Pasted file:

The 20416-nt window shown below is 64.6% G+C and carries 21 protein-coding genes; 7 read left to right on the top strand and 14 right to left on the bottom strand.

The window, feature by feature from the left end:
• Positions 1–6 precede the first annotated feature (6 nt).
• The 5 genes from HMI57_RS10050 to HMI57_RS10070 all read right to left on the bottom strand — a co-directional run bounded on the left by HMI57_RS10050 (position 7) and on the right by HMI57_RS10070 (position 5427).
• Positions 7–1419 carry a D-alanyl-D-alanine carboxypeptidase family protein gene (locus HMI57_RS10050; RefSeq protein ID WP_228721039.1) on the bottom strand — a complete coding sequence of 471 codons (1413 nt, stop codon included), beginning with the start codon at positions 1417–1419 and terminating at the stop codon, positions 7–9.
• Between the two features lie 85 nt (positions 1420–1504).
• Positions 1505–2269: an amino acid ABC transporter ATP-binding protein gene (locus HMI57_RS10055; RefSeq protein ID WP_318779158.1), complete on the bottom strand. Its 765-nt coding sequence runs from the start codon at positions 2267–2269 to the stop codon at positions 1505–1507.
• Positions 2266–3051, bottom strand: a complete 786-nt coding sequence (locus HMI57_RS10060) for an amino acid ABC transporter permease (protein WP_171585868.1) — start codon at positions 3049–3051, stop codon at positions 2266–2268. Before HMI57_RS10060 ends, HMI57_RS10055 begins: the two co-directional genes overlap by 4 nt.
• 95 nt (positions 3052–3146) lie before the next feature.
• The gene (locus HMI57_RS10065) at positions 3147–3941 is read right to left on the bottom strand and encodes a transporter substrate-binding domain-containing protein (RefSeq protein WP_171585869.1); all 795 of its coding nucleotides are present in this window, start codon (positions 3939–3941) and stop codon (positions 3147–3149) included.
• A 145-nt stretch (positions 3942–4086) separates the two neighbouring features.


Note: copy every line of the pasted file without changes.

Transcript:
The 20416-nt window shown below is 64.6% G+C and carries 21 protein-coding genes; 7 read left to right on the top strand and 14 right to left on the bottom strand.

The window, feature by feature from the left end:
• Positions 1–6 precede the first annotated feature (6 nt).
• The 5 genes from HMI57_RS10050 to HMI57_RS10070 all read right to left on the bottom strand — a co-directional run bounded on the left by HMI57_RS10050 (position 7) and on the right by HMI57_RS10070 (position 5427).
• Positions 7–1419 carry a D-alanyl-D-alanine carboxypeptidase family protein gene (locus HMI57_RS10050; RefSeq protein ID WP_228721039.1) on the bottom strand — a complete coding sequence of 471 codons (1413 nt, stop codon included), beginning with the start codon at positions 1417–1419 and terminating at the stop codon, positions 7–9.
• Between the two features lie 85 nt (positions 1420–1504).
• Positions 1505–2269: an amino acid ABC transporter ATP-binding protein gene (locus HMI57_RS10055; RefSeq protein ID WP_318779158.1), complete on the bottom strand. Its 765-nt coding sequence runs from the start codon at positions 2267–2269 to the stop codon at positions 1505–1507.
• Positions 2266–3051, bottom strand: a complete 786-nt coding sequence (locus HMI57_RS10060) for an amino acid ABC transporter permease (protein WP_171585868.1) — start codon at positions 3049–3051, stop codon at positions 2266–2268. Before HMI57_RS10060 ends, HMI57_RS10055 begins: the two co-directional genes overlap by 4 nt.
• 95 nt (positions 3052–3146) lie before the next feature.
• The gene (locus HMI57_RS10065) at positions 3147–3941 is read right to left on the bottom strand and encodes a transporter substrate-binding domain-containing protein (RefSeq protein WP_171585869.1); all 795 of its coding nucleotides are present in this window, start codon (positions 3939–3941) and stop codon (positions 3147–3149) included.
• A 145-nt stretch (positions 3942–4086) separates the two neighbouring features.